This course requires 2 options.
HEALTH EDUCATION 31F - Full Year
Teacher in Charge: Ms L. Starr
The course builds on the knowledge developed in Level 2 about health issues to a much deeper level of understanding.
Topics covered include but are not limited to:
1. Drug Use – Students will determine what influences someone to use methamphetamine, the impact of using it on the user and others and how to reduce methamphetamine related harm in society.
2. International Health Issue – Looking at either HIV transmission in South East Asia and the Pacific or Type 2 Diabetes in the Pacific - students will look at what factors have led to these issues becoming epidemics and what recommendations should be made to reduce the impact.
3. Health Practices – students will be looking at how western medicine e.g. mastectomy and alternative therapies e.g. acupuncture can treat breast cancer or the symptoms of breast cancer.
4. Ethical Dilemmas – Through the issues of assisted reproduction, stem cell therapy, abortion and euthanasia -students will look at various attitudes and values people in society have towards them and what determines which side we are on.
A device is required if the student wishes to complete the assessments electronically and for research purposes throughout the year.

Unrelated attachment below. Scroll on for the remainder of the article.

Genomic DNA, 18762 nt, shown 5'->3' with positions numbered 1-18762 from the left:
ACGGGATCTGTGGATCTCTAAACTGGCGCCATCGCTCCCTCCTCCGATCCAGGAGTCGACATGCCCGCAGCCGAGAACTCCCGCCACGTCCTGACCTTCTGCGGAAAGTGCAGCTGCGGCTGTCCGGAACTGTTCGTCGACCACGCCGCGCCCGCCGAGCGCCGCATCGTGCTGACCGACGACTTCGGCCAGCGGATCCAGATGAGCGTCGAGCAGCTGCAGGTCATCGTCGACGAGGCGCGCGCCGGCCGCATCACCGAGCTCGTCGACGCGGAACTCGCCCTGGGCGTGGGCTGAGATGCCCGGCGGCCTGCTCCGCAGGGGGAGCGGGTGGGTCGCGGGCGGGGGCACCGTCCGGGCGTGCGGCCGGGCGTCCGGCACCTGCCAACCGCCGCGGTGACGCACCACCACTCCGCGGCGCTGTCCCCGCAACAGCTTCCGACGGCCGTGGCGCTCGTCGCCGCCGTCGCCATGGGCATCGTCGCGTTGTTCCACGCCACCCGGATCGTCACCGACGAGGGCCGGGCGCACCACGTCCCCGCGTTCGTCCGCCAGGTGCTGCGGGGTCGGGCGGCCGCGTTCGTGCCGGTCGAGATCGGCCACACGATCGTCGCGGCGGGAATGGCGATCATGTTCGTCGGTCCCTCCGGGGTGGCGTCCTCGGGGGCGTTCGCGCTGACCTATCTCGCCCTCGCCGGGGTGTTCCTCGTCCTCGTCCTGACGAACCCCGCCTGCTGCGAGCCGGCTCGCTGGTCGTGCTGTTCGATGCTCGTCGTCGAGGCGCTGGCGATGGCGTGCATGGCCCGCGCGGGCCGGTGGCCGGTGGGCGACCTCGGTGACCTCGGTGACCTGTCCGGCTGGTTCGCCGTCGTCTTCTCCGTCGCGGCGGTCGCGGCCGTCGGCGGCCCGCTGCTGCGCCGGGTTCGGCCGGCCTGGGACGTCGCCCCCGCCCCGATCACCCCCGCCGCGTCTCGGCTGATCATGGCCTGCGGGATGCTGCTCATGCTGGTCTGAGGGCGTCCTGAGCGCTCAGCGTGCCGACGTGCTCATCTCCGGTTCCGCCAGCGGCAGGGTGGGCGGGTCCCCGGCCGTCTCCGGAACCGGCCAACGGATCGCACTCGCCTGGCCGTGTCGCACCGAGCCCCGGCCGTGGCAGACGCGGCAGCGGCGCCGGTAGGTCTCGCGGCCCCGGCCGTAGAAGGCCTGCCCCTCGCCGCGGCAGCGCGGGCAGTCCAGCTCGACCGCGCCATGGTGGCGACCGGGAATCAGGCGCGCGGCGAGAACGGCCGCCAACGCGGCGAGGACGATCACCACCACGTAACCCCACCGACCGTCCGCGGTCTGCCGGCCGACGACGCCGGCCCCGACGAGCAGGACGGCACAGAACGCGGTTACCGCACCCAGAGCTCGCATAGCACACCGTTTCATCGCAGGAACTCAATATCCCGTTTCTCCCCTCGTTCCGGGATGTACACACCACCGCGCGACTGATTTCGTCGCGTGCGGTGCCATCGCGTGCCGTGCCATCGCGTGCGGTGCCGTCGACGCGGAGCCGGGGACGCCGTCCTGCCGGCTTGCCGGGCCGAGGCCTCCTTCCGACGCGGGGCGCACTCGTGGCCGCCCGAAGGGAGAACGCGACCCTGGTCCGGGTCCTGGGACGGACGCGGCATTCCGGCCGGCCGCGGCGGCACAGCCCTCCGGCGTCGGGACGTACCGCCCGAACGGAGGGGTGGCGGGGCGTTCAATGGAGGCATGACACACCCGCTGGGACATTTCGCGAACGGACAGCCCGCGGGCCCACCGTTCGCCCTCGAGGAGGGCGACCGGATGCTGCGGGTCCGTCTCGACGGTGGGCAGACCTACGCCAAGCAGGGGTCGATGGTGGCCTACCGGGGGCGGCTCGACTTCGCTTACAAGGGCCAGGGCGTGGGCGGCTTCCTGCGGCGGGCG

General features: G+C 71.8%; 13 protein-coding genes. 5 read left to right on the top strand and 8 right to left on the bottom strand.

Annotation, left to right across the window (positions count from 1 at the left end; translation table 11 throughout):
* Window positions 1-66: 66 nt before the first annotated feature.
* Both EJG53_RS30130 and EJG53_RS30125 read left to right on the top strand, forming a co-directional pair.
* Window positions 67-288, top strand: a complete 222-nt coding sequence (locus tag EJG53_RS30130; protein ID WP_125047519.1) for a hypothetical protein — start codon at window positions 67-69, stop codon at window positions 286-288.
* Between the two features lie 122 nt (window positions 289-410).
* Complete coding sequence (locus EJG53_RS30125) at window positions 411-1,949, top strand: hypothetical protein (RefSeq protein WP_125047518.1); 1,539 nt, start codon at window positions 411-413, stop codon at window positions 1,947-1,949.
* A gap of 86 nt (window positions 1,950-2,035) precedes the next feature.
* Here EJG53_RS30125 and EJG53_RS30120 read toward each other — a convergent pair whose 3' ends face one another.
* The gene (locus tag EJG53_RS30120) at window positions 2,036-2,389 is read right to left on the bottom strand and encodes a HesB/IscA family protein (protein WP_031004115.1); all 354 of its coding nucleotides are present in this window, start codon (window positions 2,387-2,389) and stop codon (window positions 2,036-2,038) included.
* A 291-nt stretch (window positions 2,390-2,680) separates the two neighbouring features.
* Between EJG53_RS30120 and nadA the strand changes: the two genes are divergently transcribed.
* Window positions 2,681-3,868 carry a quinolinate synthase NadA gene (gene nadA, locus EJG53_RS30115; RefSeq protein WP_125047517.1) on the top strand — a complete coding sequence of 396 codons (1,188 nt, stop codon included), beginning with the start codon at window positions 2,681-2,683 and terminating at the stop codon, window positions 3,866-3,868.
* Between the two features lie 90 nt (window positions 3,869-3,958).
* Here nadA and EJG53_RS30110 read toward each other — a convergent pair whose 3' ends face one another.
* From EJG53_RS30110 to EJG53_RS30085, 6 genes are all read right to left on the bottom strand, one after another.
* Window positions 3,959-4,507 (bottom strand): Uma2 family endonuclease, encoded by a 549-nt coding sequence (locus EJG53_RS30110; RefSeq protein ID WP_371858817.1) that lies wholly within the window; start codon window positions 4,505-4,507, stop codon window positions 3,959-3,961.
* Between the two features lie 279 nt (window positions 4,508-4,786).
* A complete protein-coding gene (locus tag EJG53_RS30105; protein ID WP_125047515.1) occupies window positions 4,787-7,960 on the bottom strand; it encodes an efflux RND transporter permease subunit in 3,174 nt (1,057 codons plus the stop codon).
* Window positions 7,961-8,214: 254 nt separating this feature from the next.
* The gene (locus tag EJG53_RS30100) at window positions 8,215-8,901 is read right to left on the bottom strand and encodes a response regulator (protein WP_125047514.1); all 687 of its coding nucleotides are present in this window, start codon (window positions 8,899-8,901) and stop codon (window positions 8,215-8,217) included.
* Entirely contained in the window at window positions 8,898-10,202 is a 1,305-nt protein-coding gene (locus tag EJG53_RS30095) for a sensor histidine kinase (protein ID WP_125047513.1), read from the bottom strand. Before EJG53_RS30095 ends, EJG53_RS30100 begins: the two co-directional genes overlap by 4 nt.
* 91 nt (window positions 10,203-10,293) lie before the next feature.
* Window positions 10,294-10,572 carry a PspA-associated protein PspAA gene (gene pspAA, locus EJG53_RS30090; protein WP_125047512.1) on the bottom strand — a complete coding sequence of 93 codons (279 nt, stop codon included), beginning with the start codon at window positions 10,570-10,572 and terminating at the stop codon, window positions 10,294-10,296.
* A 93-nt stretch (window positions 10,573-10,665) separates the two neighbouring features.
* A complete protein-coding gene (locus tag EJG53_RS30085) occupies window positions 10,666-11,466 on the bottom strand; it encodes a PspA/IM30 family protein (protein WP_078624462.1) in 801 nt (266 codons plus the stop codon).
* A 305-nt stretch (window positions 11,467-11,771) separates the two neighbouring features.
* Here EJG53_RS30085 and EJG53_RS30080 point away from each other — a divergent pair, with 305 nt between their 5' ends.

NB: Health education is an approved University Entrance subject.
Future Possibilities: Personal enjoyment and self-worth, nutrition related activities, teaching, nursing, child care, health sciences, health promotion, anything requiring critical reflection and action.
Contributions and Equipment/Stationery
$30 approximately for a two-day Health Seminar.
Recommended Prior Learning
Health 21F or Level 1 NCEA.
Total Credits Available: 19 credits.
Externally Assessed Credits: 5 credits.
Internally Assessed Credits: 14 credits.
Approved subject for University Entrance
Number of credits that can be used for overall endorsement: 19
Only students engaged in learning and achievement derived from Te Marautanga o Aotearoa are eligible to be awarded these subjects as part of the requirement for 14 credits in each of three subjects.